However, Singh’s biggest challenge was the mindset of his force, for whom tracking a missing kid was not as important a task as cracking a murder case. “The truth is that sensitivity of police towards missing children is not as much as it should be compared to other cases of heinous crimes,” says Singh. Several sessions of ‘mind training’ and sensitisation were conducted with the cops.
In all 40 sub-inspectors were involved in the first leg of the operation. Each police station was asked to set up teams for the operation – some had just one team, others many. Each team was given a file containing relevant information like pictures and description of missing children, names of NGOs, child welfare bodies, police stations, and civic bodies of the cities where the teams intended to go in search of the missing.
Police teams launched the search in at least 18 cities including nearby places like Delhi, Haridwar and Faridabad as well as far-off places like Mumbai, Bengaluru and Kolkata.
Each team stayed in a city for seven to 10 days. They contacted NGOs and shelter homes. They found some of the children whose names were on their lists. However, after talking to them the police came to know about more missing children and also the places where they can be found.
The cops found majority of the children at railway stations and also at bus stands, traffic junctions, crossings, and under bridges and flyovers. The teams made contact with the missing children in presence of citizens and media to create awareness and publicity.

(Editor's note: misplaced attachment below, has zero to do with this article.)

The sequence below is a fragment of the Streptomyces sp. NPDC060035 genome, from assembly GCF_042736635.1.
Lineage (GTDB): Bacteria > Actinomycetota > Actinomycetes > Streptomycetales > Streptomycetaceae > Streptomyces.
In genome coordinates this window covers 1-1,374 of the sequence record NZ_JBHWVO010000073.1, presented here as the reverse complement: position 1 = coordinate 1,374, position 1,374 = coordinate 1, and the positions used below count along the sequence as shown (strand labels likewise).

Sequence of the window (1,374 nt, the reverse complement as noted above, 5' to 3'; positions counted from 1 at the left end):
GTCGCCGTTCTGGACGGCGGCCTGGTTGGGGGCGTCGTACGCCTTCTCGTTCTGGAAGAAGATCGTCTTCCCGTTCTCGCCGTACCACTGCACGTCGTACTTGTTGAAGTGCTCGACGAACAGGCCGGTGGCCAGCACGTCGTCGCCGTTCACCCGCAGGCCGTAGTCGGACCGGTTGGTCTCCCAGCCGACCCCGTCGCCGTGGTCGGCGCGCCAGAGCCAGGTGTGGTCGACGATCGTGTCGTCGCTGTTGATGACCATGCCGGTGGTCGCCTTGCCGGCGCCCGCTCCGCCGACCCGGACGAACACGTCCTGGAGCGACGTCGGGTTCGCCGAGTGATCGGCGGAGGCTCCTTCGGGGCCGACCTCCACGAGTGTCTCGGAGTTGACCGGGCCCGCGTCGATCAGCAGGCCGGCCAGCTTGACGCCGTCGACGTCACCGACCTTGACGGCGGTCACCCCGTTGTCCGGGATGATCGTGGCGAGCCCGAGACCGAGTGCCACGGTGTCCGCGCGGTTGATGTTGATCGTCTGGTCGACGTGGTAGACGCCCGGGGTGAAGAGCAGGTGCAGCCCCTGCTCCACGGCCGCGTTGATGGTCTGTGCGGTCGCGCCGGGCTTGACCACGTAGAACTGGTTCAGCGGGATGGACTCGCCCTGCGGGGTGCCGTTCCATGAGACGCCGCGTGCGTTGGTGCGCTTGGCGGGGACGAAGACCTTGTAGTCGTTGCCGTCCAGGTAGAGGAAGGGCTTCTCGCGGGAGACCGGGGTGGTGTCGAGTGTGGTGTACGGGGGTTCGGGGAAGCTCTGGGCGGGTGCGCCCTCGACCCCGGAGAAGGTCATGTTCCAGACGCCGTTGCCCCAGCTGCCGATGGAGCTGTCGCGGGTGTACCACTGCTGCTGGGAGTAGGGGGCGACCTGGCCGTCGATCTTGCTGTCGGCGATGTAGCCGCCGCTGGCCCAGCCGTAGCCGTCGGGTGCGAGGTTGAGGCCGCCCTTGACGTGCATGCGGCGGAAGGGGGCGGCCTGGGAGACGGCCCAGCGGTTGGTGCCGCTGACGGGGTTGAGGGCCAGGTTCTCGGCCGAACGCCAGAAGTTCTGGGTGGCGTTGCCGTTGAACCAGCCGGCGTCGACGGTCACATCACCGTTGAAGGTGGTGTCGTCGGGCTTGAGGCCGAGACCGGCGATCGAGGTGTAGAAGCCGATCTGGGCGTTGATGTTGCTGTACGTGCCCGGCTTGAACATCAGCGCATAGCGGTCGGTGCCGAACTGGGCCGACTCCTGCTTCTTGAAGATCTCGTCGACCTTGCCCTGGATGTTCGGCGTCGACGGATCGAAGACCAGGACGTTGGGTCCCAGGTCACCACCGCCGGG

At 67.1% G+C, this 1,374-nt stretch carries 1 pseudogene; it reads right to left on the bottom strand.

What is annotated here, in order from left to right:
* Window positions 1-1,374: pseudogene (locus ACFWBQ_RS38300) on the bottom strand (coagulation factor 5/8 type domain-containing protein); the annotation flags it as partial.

Though Operation Smile was launched to track the missing children of Ghaziabad district, now at the shelter homes the policemen were meeting children from other states as well. Many of them longed to go home.
The operation had now become a broader mission; search and recovery of all the missing children belonging to Uttar Pradesh – more than 20,000 of them.
An officer of the rank of deputy superintendent was made the nodal officer for Operation Smile. His job was to keep in touch with each team on a daily basis. After being rescued the children would be lodged in shelter homes across UP on order of child welfare committees. Based on available information and statement of a rescued child, the police would try to locate his parents. The Operation Smile team would also inform the police in other districts about recovery of children belonging to their area.
“If the team found children missing from other states they tried to get his address like name of the village from him. Then they would call up the village pradhan to verify if a child had gone missing from his village,” says Singh.
The operation lasted one month and by then the cops were happy to have facilitated 227 reunions.